Edward Willis (E.W.) Scripps was born in 1854 near Rushville, Illinois, to John Moog Scripps and his third wife, Julia (Osborn) Scripps. E.W., the youngest of 13 children in an extended family involved in the business of newspapers, got his own start in newspapers working for his older half-brother James in Detroit.
At age 24, with a borrowed $10,000, E.W. began his first paper, the Cleveland Penny Press. Throughout his career E.W. specialized in inexpensive "penny papers" aimed at the working class. He said that Scripps papers "should always be devoted to the service of the 95%, namely the working man and the poor and unfortunate."
Most of the time he wished to remain out of the limelight as the man behind the papers. He developed a franchise model by which he trained young editors, set them up in business, and retained an interest in the successful papers. He also developed syndicated news services that sold news to any paper that wanted it: the subscriber didn't need to be part of his company. With numerous papers in the Concern, and those purchasing syndicated material, he was able to gain very wide audiences in an age of limited news media. It is said that at the time of the 1912 presidential election he had access to nearly 70% of the voting population.
In 1898 E.W. relocated to Southern California for his health, where he alternated working on his ranch home and lands with running his newspaper empire by letter and telegram. In love with nature and the land, he developed test beds of exotic plants and trees. After learning road building through his ranch work, he expanded to building roads in his community and became a county highway commissioner.
Not a social person by nature — he called himself a "damned old crank" — E.W. cultivated his reputation for eccentricity. He enjoyed writing idea essays (his "disquisitions") and distributing them by mail to all peers who might have an interest in the subject. Since he sometimes wrote just to elicit a response, it is not always easy to determine which statements he truly believed in and which simply were fodder for discussion.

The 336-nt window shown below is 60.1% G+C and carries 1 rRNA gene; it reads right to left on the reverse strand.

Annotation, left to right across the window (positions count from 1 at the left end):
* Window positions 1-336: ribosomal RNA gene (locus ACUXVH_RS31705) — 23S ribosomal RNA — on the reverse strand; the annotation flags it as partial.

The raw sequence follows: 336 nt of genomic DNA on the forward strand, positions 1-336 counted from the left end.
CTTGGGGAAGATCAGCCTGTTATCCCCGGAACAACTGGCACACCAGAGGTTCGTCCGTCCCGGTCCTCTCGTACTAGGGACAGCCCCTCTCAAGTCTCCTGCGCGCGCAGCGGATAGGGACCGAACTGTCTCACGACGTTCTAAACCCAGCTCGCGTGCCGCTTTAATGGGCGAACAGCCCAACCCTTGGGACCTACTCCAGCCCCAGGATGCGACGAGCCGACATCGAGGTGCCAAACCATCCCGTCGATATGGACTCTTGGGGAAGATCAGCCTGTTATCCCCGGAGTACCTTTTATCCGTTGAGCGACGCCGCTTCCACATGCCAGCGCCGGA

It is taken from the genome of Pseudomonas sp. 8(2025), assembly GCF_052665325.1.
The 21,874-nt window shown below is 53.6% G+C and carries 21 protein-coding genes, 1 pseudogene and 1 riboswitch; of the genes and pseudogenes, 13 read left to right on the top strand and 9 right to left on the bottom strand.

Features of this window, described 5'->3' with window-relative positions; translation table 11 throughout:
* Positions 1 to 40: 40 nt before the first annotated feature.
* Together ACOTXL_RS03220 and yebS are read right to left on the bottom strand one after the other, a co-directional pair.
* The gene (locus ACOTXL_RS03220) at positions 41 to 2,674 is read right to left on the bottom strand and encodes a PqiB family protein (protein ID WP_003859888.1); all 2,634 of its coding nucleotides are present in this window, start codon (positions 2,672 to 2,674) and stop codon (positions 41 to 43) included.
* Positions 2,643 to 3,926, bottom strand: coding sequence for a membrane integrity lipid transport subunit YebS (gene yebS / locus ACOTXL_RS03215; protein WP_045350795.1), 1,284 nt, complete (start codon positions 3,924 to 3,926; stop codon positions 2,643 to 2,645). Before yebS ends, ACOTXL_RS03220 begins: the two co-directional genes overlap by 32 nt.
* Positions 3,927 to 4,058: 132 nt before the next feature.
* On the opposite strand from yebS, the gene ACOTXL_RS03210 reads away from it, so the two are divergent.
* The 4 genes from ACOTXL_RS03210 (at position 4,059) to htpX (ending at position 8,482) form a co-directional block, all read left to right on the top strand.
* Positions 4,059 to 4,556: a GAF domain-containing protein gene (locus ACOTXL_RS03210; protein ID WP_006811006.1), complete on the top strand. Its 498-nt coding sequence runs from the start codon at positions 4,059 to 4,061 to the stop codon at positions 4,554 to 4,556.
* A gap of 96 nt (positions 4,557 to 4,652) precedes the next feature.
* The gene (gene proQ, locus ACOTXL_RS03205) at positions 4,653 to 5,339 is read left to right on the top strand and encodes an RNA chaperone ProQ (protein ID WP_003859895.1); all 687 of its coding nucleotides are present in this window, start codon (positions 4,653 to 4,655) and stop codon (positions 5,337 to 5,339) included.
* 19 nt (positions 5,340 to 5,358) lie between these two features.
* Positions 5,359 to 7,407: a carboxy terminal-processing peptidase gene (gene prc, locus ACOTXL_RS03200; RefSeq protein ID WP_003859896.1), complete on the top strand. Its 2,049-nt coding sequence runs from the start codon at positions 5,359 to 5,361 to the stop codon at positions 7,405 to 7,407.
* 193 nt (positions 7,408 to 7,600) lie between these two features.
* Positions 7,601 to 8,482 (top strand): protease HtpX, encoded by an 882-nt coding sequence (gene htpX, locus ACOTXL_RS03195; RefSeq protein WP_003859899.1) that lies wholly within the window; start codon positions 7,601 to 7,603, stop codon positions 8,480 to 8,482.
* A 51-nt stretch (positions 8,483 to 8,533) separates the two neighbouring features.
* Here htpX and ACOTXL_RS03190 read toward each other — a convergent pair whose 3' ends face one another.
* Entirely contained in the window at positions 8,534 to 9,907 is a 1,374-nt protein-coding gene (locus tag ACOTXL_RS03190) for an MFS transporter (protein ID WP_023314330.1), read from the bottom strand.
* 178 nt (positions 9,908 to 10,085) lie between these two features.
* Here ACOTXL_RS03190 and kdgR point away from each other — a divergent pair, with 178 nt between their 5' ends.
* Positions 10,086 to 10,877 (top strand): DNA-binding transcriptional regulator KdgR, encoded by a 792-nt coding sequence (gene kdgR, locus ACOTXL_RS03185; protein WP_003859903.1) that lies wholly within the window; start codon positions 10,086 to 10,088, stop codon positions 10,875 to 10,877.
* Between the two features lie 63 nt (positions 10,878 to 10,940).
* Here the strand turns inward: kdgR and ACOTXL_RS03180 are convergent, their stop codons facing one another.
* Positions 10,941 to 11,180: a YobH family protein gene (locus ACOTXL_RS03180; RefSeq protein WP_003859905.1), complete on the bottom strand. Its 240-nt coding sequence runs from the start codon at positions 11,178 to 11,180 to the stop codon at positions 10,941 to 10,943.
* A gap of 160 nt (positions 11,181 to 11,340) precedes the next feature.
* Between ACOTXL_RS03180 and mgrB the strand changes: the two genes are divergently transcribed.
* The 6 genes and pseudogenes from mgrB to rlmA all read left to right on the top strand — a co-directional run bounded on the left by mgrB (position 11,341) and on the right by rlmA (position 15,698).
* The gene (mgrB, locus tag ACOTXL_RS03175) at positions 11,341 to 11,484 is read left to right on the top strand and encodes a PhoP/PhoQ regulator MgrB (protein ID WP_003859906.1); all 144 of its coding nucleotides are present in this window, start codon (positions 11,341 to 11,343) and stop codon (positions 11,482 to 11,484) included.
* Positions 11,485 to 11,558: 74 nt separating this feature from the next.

E.W. was curious about a wide range of subjects, and he had a gift for recognizing undeveloped talent. As a result, he aided the careers of many young adults, whether in the newspaper business, forestry, sculpture, or science. He in turn acquired knowledge in many different fields, and tried to use this knowledge to benefit the public.
E.W. brought his sons into the business at a young age, starting them out by running the ranch office, graduating them to working at newspapers, then to managing the Concern. Officially "retiring" in 1908, he continued to work with his editors and also worked to influence public policy.
In 1917, believing that President Wilson needed the support of the press in the face of World War I, E.W. came out of retirement and moved to Washington DC. Paradoxically, frightened that his two sons would be drafted and leave the Concern without leadership, he worked to keep them out of the military. Upset by the forced promotion of the youngest son, the eldest son split with his father. About this same time E.W. suffered a stroke from which he never completely recovered. He left public life to recuperate, essentially spending the rest of his life on a yacht, and died off the coast of Liberia in 1926 at the age of 72. He was buried at sea.
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